Jobless – Part 15

It’s been ten months since I worked my last day.

Taking a two week break to go to Wales was a good thing. If you are unemployed, you must make sure you are able to have days of refreshment. Not everyone can go overseas like I did – my trip was planned before I lost my job and having family and friends there that took excellent care of me, I stayed under my budget. But getting away was necessary.

Job hunting usually obsesses you. You spend day after day refreshing the job boards to see if anything new has come up. It deflates your soul, if you let it.. It’s taxing, and you don’t even realize how much you let yourself become obsessed with it. Even someone like me, who generally keeps her emotions even keel and has been determined to not forget the joys of life in the midst of this. No matter how self confident and centered you are, it would be the rare person who didn’t feel a twinge of nausea with any rejection. Even if you know it’s not the right job for you.

I certainly never thought finding a new job would take so long. I’ve probably said that before, and I’ll probably continue to say it as time goes on. There is certainly a level of disbelief. I thought if you had a strong work ethic and a good skillset and were relatively easy to get along with, you could find work. There are a few days I believe none of those things matter at all….a roll of a magic eight ball of sorts determines your fate.

I have completed hundreds of applications. Yes, hundreds. I wish now I had kept track, but I haven’t stopped filling them out. This trip to Wales was the first time I let a week go by without submitting at least one application. Most there are 5-10.

Before I left there were three job possibilities that could keep me in Statesville. The Monday I returned I follow-up on those three jobs (you seldom get an answer if you don’t.)

I found out in a day or two that I did not get two of them. One I had an inkling after the interview that I was not the type of skill set they wanted. Disappointing as I respect the company and feel my own skill set could benefit them more than they know, but also content because the actual job available probably wouldn’t have sustained my interest for long. Not that I would have left-but I would have endured. Not good for either of us.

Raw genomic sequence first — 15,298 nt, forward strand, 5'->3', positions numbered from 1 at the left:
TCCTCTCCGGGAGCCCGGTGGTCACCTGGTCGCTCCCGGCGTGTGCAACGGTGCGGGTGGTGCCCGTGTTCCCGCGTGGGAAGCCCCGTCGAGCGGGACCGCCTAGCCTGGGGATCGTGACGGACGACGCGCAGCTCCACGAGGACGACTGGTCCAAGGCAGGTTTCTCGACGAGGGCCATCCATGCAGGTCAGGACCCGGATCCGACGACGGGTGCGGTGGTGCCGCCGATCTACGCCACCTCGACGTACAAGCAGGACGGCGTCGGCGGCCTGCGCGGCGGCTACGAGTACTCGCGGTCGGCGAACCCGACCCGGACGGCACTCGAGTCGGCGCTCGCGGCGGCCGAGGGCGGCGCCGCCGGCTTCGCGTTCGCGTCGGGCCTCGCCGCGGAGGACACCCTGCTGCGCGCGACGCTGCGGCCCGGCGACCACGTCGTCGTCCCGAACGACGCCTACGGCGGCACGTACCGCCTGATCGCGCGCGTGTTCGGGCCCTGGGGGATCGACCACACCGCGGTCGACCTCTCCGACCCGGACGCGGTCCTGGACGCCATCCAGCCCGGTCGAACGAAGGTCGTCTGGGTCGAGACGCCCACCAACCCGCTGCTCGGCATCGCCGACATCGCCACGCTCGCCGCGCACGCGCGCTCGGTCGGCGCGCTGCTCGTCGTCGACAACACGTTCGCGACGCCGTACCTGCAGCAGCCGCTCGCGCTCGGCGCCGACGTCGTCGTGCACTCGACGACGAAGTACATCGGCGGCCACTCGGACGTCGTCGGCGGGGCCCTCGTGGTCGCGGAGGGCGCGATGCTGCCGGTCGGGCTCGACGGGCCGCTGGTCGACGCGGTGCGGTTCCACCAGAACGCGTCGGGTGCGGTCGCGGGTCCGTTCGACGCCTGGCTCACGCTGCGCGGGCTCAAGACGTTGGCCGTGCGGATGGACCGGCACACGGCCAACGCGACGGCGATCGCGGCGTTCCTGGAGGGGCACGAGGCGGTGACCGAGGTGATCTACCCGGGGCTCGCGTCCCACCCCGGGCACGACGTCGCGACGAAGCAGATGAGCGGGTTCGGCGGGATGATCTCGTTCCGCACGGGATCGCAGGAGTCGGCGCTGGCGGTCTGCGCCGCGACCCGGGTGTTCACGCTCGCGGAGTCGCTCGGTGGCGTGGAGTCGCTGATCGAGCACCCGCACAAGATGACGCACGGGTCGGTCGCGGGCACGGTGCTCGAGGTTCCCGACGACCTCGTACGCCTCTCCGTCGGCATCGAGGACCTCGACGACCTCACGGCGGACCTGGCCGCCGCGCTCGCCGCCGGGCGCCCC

I was a bit surprised I did not get another interview for the other job. No reason was given. I know there can be so many reasons, most having nothing to do with me, so you just put feelings about that to bed quickly.

The third was one for which I had been talking to a recruiter. We spoke by phone the day before I left. She had been very positive that I was exactly what they wanted. She was talking with someone there that afternoon. I emailed her while on vacation and when I returned. I still have not received any acknowledgment of those emails.

Last week I went to the company’s website and the job was still up there. I put in an application. I decided if I did nothing, I would regret not taking the control back. Leaving your career in a stranger’s hands is risky, even if it is their job to help people find jobs. Recruiters just aren’t who they used to be. They used to be some of the most attentive and nurturing people on the planet. I believe online sites like Linked In have made their jobs pretty simple, so their energy goes to other things these days.

I’m going to talk to a career counselor affiliated with my university alumni association on Thursday. . I have given her a brief overview of what I have been doing, along with my resume and my Linked In account information. I’m hoping she can see something others haven’t and can help me determine next steps.

The submission of applications and interview process is continuing, though I suspect the end of the year is not the best time to find a job. I have yet another phone interview on Friday. Since much of my working life has been spent in the phone, I don’t usually get nervous about these. I consider them fact finding missions-for them and for me. I know the person interviewing me slightly, from past work. Does this make it easier or harder? I believe a bit harder, but still OK. Either it’s a job that fits me and a company that wants me or not.